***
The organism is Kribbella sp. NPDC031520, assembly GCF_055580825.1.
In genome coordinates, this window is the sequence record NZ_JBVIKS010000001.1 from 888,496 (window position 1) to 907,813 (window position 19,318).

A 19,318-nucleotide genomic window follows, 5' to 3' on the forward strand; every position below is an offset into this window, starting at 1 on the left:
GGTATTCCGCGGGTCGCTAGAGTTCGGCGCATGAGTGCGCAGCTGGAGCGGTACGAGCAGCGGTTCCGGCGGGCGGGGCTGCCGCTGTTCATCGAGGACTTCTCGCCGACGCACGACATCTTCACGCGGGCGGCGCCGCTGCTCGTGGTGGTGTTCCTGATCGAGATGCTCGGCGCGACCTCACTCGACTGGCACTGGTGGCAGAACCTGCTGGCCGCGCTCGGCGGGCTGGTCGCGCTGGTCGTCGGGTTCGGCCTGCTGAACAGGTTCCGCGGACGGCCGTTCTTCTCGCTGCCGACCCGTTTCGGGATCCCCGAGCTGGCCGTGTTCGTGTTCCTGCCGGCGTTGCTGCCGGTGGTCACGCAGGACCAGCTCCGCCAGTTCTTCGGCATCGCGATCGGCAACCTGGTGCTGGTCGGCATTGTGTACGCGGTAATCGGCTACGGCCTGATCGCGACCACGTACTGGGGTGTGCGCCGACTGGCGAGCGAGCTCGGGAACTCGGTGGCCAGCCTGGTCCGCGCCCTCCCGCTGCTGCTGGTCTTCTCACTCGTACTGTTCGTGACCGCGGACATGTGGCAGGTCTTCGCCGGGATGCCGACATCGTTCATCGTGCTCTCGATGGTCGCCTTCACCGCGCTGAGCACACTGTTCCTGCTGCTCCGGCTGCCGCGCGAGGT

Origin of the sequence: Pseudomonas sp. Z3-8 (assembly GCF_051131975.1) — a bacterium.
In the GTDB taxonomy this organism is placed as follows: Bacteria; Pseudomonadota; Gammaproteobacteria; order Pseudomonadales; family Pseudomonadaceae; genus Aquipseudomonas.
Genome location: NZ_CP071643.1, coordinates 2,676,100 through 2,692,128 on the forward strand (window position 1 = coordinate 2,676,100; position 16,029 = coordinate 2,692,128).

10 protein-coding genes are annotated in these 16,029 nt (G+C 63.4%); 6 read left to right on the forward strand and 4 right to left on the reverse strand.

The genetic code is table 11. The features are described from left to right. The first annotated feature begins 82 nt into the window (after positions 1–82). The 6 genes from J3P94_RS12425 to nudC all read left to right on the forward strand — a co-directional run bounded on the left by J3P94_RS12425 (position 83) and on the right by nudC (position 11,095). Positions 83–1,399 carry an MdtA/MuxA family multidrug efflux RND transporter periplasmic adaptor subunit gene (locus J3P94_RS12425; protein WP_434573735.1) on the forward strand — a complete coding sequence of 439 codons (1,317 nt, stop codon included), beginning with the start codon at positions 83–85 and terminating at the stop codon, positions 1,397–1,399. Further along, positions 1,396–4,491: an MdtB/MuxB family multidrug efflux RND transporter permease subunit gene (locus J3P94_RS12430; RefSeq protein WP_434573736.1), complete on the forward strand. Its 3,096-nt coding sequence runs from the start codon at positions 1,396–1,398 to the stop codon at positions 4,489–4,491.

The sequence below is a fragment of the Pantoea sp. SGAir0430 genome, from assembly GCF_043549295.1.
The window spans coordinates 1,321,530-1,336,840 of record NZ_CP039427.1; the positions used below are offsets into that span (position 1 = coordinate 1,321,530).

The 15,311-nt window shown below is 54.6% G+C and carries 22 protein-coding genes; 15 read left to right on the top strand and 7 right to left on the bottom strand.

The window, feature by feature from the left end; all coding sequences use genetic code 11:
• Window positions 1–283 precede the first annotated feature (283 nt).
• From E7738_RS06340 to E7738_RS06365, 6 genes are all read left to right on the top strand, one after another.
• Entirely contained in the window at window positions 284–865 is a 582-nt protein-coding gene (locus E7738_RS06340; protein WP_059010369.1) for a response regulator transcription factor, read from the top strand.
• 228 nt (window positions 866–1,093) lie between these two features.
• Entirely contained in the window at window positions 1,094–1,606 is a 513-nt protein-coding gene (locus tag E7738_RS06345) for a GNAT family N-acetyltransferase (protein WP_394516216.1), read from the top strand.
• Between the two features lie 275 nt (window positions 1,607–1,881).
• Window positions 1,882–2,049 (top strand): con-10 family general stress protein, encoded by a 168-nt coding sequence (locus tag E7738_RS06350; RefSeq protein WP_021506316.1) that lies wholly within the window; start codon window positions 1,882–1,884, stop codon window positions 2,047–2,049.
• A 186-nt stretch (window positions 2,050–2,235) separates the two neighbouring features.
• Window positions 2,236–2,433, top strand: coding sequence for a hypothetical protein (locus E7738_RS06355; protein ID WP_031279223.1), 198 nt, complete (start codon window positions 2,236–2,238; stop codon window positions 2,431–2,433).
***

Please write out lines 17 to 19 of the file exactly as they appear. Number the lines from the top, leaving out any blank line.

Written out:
• 228 nt (window positions 866–1,093) lie between these two features.
• Entirely contained in the window at window positions 1,094–1,606 is a 513-nt protein-coding gene (locus tag E7738_RS06345) for a GNAT family N-acetyltransferase (protein WP_394516216.1), read from the top strand.
• Between the two features lie 275 nt (window positions 1,607–1,881).